When you think of Tomy — more properly, Takara Tomy — you think of toys and models from Japan. After all, they have made models and toys as iconic as Transformers, Thomas, Jenga, Boggle, and Furby. They also made figures associated with Thunderbirds and Tron, two favorites in our circles. However, their recent design for SORA-Q is no toy. It is a tiny lunar rover designed at the request of JAXA, the Japanese space agency. The New Yorker recently posted about how this little rover came about.
The SORA-Q looks a bit like a modern Star Wars drone or — if it could fly — a training drone from some of the older movies. The rover caught a lift from a SpaceX Falcon 9 towards the moon with the Hakuto-R M1 lander. Another SORA-Q is scheduled to touch down later this year.
The name isn’t exactly an acronym. The word sora means sky in Japanese and the Q sounds like the Japanese word for sphere. At least, that’s what we hear. Our Japanese is woefully bad. Despite the ball format, the rover doesn’t roll like a BB-8. Instead, it splits in half, exposing cameras. Each half of the sphere becomes a wheel as you can see in the video below (the channel has several videos showing the rover operating). The second video, below, shows an animation of how it will actually deploy.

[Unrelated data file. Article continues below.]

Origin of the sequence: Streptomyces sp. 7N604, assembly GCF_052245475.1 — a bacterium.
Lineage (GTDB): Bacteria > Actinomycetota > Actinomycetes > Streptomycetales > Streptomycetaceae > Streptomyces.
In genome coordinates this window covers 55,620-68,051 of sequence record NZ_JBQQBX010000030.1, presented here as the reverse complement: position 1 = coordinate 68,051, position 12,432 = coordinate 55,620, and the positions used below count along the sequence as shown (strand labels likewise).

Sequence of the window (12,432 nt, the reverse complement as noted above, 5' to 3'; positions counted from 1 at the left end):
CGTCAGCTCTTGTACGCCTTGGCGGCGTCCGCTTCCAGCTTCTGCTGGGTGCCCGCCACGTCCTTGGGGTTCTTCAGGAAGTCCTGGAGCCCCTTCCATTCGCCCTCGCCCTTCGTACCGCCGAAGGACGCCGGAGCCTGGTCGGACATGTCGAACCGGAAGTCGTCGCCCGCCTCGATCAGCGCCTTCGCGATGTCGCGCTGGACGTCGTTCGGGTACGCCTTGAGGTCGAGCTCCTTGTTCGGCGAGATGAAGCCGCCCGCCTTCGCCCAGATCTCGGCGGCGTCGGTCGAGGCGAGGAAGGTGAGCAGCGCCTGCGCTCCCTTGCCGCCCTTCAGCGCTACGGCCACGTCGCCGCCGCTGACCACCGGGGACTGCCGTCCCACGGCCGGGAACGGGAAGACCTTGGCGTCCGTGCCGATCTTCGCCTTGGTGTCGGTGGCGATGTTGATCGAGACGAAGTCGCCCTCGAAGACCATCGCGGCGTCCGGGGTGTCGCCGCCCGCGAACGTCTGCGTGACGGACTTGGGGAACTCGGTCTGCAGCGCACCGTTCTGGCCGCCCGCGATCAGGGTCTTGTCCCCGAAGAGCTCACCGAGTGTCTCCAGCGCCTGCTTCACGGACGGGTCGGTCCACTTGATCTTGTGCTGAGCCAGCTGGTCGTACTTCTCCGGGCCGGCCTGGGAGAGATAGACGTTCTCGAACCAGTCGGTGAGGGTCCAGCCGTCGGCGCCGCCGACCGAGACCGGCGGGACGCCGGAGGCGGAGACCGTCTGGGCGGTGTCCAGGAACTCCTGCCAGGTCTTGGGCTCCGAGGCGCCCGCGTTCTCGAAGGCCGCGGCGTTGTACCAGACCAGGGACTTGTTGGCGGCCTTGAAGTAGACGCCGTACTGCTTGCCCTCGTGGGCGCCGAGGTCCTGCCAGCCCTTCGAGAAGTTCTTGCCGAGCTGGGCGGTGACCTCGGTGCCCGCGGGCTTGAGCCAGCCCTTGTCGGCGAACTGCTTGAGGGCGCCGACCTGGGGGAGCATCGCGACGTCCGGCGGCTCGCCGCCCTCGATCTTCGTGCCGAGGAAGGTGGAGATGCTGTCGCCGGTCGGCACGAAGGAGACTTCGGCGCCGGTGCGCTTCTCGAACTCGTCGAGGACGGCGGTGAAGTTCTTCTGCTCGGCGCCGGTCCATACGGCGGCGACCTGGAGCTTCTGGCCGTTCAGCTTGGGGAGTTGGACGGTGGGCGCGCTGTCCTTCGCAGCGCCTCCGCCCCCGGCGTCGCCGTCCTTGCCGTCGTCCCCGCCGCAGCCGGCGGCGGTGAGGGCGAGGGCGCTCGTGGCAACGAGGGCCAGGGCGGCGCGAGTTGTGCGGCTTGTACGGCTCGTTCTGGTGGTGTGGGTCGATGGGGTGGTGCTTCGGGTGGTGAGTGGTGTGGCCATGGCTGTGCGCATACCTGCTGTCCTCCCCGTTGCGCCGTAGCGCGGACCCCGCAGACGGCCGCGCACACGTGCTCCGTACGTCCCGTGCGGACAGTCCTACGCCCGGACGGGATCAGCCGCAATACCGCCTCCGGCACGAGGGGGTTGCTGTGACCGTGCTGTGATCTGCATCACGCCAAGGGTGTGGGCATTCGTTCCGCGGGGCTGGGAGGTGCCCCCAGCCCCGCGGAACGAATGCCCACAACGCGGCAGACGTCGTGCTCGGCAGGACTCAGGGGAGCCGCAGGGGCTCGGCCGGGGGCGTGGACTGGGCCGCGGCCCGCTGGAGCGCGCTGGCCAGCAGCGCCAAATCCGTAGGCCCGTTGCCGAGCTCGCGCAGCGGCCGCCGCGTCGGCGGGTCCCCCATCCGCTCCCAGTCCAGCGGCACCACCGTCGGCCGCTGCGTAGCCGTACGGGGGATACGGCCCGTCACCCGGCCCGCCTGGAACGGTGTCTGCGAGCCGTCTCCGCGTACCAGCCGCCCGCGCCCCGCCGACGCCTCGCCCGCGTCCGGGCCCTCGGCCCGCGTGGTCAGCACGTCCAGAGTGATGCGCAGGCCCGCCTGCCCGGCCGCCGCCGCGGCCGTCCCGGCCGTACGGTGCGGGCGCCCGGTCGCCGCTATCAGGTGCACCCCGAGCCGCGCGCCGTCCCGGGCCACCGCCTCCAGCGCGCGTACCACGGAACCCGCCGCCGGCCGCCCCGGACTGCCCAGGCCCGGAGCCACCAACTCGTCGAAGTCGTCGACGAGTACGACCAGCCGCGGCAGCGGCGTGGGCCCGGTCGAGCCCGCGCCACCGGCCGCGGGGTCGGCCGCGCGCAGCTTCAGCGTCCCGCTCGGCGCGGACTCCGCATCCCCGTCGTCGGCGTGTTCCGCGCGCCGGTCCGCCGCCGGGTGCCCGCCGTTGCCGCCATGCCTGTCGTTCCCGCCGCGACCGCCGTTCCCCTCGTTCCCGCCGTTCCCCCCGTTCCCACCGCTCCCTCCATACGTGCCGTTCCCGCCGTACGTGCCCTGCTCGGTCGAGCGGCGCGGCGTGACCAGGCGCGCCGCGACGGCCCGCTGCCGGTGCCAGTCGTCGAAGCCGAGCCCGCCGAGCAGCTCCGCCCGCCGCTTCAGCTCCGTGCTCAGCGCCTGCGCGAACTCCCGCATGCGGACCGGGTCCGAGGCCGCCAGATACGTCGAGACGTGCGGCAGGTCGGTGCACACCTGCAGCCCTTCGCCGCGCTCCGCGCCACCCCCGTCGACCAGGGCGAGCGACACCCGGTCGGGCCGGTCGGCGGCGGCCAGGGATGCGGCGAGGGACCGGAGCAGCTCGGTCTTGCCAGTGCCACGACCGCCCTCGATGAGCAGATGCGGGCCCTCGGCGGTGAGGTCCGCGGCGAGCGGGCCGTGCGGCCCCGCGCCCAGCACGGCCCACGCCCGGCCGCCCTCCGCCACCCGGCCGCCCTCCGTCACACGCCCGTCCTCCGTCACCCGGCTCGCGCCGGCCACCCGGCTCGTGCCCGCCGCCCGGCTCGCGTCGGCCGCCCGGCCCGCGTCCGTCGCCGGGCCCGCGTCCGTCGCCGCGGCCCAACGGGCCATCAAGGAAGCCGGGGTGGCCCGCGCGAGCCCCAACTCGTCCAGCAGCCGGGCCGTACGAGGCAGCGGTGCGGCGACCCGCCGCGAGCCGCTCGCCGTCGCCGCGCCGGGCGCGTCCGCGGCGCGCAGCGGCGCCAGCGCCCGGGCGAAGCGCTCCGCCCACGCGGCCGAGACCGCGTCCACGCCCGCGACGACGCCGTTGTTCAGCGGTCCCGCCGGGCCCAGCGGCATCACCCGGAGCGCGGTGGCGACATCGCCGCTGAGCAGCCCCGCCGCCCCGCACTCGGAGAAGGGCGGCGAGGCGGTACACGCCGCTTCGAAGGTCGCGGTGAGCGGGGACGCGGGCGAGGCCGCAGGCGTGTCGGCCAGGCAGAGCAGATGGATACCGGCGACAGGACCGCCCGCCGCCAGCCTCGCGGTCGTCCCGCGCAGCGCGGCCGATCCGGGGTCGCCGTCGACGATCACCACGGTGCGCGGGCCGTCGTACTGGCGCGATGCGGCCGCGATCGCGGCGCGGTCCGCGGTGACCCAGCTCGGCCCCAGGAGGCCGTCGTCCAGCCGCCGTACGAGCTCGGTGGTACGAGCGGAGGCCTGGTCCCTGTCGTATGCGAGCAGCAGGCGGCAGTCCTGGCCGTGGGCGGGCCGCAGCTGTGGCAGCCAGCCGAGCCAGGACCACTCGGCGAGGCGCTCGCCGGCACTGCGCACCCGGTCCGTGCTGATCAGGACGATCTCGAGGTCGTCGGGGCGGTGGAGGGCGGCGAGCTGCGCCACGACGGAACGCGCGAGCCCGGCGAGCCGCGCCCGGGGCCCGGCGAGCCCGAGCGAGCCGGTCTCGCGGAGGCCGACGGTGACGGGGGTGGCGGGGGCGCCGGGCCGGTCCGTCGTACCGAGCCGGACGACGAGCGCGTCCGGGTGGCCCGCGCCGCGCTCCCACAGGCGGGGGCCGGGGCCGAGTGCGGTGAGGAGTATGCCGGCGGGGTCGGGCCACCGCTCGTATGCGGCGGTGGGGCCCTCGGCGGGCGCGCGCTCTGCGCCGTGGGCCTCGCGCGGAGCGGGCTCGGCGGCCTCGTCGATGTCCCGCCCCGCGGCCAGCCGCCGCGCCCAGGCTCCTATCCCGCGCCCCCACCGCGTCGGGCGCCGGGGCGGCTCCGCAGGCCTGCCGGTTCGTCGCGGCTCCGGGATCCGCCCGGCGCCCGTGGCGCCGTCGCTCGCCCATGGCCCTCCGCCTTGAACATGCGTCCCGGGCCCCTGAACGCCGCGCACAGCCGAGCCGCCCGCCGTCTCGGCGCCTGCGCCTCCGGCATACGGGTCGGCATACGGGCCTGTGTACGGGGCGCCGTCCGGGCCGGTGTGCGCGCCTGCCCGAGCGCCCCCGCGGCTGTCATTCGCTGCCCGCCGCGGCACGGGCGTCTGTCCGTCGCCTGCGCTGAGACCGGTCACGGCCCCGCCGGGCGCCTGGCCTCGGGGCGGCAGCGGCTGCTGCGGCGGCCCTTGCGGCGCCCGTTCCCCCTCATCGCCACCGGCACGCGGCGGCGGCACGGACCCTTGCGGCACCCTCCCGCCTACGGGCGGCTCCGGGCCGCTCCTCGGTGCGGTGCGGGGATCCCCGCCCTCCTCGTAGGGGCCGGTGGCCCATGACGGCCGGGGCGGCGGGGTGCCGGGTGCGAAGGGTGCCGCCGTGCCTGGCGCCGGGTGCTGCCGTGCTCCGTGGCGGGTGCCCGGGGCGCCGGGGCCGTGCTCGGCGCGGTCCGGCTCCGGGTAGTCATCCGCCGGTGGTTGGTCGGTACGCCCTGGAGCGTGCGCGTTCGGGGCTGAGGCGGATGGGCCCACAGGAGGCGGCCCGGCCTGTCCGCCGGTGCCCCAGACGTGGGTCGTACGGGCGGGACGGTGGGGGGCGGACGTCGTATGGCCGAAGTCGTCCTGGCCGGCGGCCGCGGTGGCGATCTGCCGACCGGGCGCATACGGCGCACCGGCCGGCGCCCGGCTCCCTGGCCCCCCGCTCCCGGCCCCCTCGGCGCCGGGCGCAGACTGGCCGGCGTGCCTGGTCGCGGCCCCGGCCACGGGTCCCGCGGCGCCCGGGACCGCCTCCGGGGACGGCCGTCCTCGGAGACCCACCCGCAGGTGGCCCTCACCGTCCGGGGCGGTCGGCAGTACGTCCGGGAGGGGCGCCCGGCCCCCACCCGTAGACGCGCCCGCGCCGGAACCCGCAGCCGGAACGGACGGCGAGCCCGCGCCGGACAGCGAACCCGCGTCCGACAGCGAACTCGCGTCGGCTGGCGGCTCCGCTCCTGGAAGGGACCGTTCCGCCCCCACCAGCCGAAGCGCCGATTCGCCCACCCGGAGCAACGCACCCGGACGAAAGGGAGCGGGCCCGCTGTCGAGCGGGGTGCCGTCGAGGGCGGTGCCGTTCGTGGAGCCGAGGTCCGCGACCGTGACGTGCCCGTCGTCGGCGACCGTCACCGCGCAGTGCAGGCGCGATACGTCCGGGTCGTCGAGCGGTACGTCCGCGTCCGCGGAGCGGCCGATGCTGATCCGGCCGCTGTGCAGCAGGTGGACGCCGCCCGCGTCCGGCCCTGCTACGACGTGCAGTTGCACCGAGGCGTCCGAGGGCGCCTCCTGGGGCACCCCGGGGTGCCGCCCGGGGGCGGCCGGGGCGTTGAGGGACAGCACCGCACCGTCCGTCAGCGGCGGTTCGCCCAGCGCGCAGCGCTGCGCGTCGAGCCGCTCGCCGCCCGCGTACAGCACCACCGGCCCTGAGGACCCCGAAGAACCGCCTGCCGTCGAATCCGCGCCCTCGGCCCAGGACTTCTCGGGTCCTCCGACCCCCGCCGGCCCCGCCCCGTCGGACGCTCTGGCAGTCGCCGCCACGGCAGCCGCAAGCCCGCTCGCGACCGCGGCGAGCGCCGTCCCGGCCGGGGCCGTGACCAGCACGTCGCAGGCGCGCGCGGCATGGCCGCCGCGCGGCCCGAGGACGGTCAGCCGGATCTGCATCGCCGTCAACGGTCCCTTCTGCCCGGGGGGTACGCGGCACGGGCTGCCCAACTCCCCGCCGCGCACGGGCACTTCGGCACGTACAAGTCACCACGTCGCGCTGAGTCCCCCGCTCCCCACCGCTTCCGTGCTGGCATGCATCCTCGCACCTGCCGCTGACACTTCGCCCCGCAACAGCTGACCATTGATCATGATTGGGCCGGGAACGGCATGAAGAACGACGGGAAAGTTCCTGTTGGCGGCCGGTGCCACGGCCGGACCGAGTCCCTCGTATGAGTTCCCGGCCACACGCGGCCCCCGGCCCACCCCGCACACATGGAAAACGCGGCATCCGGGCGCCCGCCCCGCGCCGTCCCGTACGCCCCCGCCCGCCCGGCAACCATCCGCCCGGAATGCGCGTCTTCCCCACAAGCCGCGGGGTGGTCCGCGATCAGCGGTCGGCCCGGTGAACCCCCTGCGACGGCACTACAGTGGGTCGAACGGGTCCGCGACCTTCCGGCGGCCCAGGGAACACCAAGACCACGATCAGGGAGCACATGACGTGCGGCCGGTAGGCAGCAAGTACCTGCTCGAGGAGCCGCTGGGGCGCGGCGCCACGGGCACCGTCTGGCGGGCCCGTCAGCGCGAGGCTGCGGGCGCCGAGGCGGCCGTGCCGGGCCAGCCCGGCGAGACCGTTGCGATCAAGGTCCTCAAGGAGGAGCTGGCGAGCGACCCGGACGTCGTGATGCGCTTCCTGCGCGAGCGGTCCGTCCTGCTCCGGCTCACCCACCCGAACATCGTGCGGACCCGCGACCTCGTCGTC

The toy company knows how to make transforming robots, of course. The company claims that it drew inspiration from the Transformer toys, as well as two other toys from the company’s past inventories. Think toys haven’t already been to space? Apparently, NASA sent up a toy gyro, a wind-up frog, and a Slinky on the Space Shuttle to do school demos.
We wondered where the battery would go in the tiny rover. The answer is: everywhere. But there isn’t much time since the battery will die within two hours. Everyone is getting into the lunar rover act these days. Then there are Mars rovers.